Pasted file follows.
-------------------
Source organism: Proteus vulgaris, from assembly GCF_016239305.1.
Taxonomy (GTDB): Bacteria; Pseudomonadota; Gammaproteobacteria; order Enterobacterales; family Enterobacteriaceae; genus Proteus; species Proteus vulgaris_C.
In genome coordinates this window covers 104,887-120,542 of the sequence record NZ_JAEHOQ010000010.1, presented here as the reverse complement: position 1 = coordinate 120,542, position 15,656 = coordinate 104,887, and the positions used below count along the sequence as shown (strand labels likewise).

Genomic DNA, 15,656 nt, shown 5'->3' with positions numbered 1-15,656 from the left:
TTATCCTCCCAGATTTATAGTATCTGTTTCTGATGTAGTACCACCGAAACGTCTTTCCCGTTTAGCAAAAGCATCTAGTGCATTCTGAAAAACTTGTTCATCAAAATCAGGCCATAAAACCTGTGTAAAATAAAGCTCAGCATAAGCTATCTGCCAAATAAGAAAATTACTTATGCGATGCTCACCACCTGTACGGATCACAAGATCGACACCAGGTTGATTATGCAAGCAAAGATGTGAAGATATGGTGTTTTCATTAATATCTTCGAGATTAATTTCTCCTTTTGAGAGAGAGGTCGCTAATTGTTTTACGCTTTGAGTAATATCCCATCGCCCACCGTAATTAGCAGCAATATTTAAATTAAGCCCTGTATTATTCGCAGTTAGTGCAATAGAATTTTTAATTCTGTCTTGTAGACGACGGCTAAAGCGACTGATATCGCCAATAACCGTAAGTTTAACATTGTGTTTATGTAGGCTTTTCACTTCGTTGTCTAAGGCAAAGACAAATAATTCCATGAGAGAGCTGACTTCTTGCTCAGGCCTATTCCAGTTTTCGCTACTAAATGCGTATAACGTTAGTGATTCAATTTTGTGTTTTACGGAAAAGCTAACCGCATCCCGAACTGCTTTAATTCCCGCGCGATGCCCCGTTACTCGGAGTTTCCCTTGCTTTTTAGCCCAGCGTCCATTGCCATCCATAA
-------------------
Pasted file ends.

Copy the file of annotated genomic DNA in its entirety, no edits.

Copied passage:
Source organism: Proteus vulgaris, from assembly GCF_016239305.1.
Taxonomy (GTDB): Bacteria; Pseudomonadota; Gammaproteobacteria; order Enterobacterales; family Enterobacteriaceae; genus Proteus; species Proteus vulgaris_C.
In genome coordinates this window covers 104,887-120,542 of the sequence record NZ_JAEHOQ010000010.1, presented here as the reverse complement: position 1 = coordinate 120,542, position 15,656 = coordinate 104,887, and the positions used below count along the sequence as shown (strand labels likewise).

Genomic DNA, 15,656 nt, shown 5'->3' with positions numbered 1-15,656 from the left:
TTATCCTCCCAGATTTATAGTATCTGTTTCTGATGTAGTACCACCGAAACGTCTTTCCCGTTTAGCAAAAGCATCTAGTGCATTCTGAAAAACTTGTTCATCAAAATCAGGCCATAAAACCTGTGTAAAATAAAGCTCAGCATAAGCTATCTGCCAAATAAGAAAATTACTTATGCGATGCTCACCACCTGTACGGATCACAAGATCGACACCAGGTTGATTATGCAAGCAAAGATGTGAAGATATGGTGTTTTCATTAATATCTTCGAGATTAATTTCTCCTTTTGAGAGAGAGGTCGCTAATTGTTTTACGCTTTGAGTAATATCCCATCGCCCACCGTAATTAGCAGCAATATTTAAATTAAGCCCTGTATTATTCGCAGTTAGTGCAATAGAATTTTTAATTCTGTCTTGTAGACGACGGCTAAAGCGACTGATATCGCCAATAACCGTAAGTTTAACATTGTGTTTATGTAGGCTTTTCACTTCGTTGTCTAAGGCAAAGACAAATAATTCCATGAGAGAGCTGACTTCTTGCTCAGGCCTATTCCAGTTTTCGCTACTAAATGCGTATAACGTTAGTGATTCAATTTTGTGTTTTACGGAAAAGCTAACCGCATCCCGAACTGCTTTAATTCCCGCGCGATGCCCCGTTACTCGGAGTTTCCCTTGCTTTTTAGCCCAGCGTCCATTGCCATCCATAA